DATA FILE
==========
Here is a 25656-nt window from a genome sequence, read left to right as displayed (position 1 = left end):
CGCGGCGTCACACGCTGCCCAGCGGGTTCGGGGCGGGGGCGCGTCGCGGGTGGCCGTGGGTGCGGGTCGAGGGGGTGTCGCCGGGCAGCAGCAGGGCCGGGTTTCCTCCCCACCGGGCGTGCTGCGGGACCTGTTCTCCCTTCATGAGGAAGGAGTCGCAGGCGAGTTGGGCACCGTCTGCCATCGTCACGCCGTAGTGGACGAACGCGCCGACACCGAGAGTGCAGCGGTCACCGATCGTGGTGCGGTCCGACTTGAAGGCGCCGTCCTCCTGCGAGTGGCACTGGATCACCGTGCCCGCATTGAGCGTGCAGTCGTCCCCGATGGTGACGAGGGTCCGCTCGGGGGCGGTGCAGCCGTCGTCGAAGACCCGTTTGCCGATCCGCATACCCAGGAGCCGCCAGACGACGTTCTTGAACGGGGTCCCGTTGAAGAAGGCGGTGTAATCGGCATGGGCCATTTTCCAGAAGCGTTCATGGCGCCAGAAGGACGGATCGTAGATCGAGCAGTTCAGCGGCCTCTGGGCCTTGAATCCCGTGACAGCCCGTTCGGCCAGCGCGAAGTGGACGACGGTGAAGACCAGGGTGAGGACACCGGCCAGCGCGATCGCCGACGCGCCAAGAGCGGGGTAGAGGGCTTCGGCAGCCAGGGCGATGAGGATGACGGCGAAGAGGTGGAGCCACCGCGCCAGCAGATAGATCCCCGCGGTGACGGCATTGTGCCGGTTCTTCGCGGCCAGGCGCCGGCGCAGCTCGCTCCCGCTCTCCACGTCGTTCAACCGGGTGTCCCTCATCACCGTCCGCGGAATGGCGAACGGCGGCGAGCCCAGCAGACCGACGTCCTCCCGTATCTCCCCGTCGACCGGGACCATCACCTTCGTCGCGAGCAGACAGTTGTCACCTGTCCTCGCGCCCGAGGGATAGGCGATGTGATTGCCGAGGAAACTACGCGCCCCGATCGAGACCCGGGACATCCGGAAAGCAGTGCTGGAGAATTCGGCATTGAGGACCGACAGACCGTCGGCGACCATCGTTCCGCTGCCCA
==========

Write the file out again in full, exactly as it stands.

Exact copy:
Here is a 25656-nt window from a genome sequence, read left to right as displayed (position 1 = left end):
CGCGGCGTCACACGCTGCCCAGCGGGTTCGGGGCGGGGGCGCGTCGCGGGTGGCCGTGGGTGCGGGTCGAGGGGGTGTCGCCGGGCAGCAGCAGGGCCGGGTTTCCTCCCCACCGGGCGTGCTGCGGGACCTGTTCTCCCTTCATGAGGAAGGAGTCGCAGGCGAGTTGGGCACCGTCTGCCATCGTCACGCCGTAGTGGACGAACGCGCCGACACCGAGAGTGCAGCGGTCACCGATCGTGGTGCGGTCCGACTTGAAGGCGCCGTCCTCCTGCGAGTGGCACTGGATCACCGTGCCCGCATTGAGCGTGCAGTCGTCCCCGATGGTGACGAGGGTCCGCTCGGGGGCGGTGCAGCCGTCGTCGAAGACCCGTTTGCCGATCCGCATACCCAGGAGCCGCCAGACGACGTTCTTGAACGGGGTCCCGTTGAAGAAGGCGGTGTAATCGGCATGGGCCATTTTCCAGAAGCGTTCATGGCGCCAGAAGGACGGATCGTAGATCGAGCAGTTCAGCGGCCTCTGGGCCTTGAATCCCGTGACAGCCCGTTCGGCCAGCGCGAAGTGGACGACGGTGAAGACCAGGGTGAGGACACCGGCCAGCGCGATCGCCGACGCGCCAAGAGCGGGGTAGAGGGCTTCGGCAGCCAGGGCGATGAGGATGACGGCGAAGAGGTGGAGCCACCGCGCCAGCAGATAGATCCCCGCGGTGACGGCATTGTGCCGGTTCTTCGCGGCCAGGCGCCGGCGCAGCTCGCTCCCGCTCTCCACGTCGTTCAACCGGGTGTCCCTCATCACCGTCCGCGGAATGGCGAACGGCGGCGAGCCCAGCAGACCGACGTCCTCCCGTATCTCCCCGTCGACCGGGACCATCACCTTCGTCGCGAGCAGACAGTTGTCACCTGTCCTCGCGCCCGAGGGATAGGCGATGTGATTGCCGAGGAAACTACGCGCCCCGATCGAGACCCGGGACATCCGGAAAGCAGTGCTGGAGAATTCGGCATTGAGGACCGACAGACCGTCGGCGACCATCGTTCCGCTGCCCA